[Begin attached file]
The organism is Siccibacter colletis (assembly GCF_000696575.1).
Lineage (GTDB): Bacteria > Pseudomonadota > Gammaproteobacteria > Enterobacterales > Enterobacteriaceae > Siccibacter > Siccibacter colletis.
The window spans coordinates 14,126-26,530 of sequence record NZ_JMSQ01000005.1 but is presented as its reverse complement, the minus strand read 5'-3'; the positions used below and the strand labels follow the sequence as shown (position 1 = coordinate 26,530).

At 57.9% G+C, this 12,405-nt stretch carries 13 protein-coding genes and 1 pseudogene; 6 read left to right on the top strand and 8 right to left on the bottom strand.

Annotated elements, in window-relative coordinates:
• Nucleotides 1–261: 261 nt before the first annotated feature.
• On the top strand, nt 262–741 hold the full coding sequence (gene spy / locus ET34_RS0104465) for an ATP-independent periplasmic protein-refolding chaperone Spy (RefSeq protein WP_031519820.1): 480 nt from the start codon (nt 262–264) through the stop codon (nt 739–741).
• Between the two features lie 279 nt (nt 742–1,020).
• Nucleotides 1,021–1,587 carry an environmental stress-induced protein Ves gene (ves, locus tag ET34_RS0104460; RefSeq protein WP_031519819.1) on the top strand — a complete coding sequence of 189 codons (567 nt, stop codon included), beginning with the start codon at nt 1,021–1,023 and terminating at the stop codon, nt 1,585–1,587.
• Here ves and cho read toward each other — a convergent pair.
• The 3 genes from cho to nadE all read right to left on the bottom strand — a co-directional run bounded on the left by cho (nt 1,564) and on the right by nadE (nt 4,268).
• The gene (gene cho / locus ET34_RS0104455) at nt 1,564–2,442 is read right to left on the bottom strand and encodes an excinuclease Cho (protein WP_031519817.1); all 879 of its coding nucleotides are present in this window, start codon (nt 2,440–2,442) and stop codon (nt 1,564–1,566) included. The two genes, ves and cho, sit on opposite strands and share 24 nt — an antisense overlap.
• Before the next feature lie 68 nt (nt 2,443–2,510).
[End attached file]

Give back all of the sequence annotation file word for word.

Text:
The organism is Siccibacter colletis (assembly GCF_000696575.1).
Lineage (GTDB): Bacteria > Pseudomonadota > Gammaproteobacteria > Enterobacterales > Enterobacteriaceae > Siccibacter > Siccibacter colletis.
The window spans coordinates 14,126-26,530 of sequence record NZ_JMSQ01000005.1 but is presented as its reverse complement, the minus strand read 5'-3'; the positions used below and the strand labels follow the sequence as shown (position 1 = coordinate 26,530).

At 57.9% G+C, this 12,405-nt stretch carries 13 protein-coding genes and 1 pseudogene; 6 read left to right on the top strand and 8 right to left on the bottom strand.

Annotated elements, in window-relative coordinates:
• Nucleotides 1–261: 261 nt before the first annotated feature.
• On the top strand, nt 262–741 hold the full coding sequence (gene spy / locus ET34_RS0104465) for an ATP-independent periplasmic protein-refolding chaperone Spy (RefSeq protein WP_031519820.1): 480 nt from the start codon (nt 262–264) through the stop codon (nt 739–741).
• Between the two features lie 279 nt (nt 742–1,020).
• Nucleotides 1,021–1,587 carry an environmental stress-induced protein Ves gene (ves, locus tag ET34_RS0104460; RefSeq protein WP_031519819.1) on the top strand — a complete coding sequence of 189 codons (567 nt, stop codon included), beginning with the start codon at nt 1,021–1,023 and terminating at the stop codon, nt 1,585–1,587.
• Here ves and cho read toward each other — a convergent pair.
• The 3 genes from cho to nadE all read right to left on the bottom strand — a co-directional run bounded on the left by cho (nt 1,564) and on the right by nadE (nt 4,268).
• The gene (gene cho / locus ET34_RS0104455) at nt 1,564–2,442 is read right to left on the bottom strand and encodes an excinuclease Cho (protein WP_031519817.1); all 879 of its coding nucleotides are present in this window, start codon (nt 2,440–2,442) and stop codon (nt 1,564–1,566) included. The two genes, ves and cho, sit on opposite strands and share 24 nt — an antisense overlap.
• Before the next feature lie 68 nt (nt 2,443–2,510).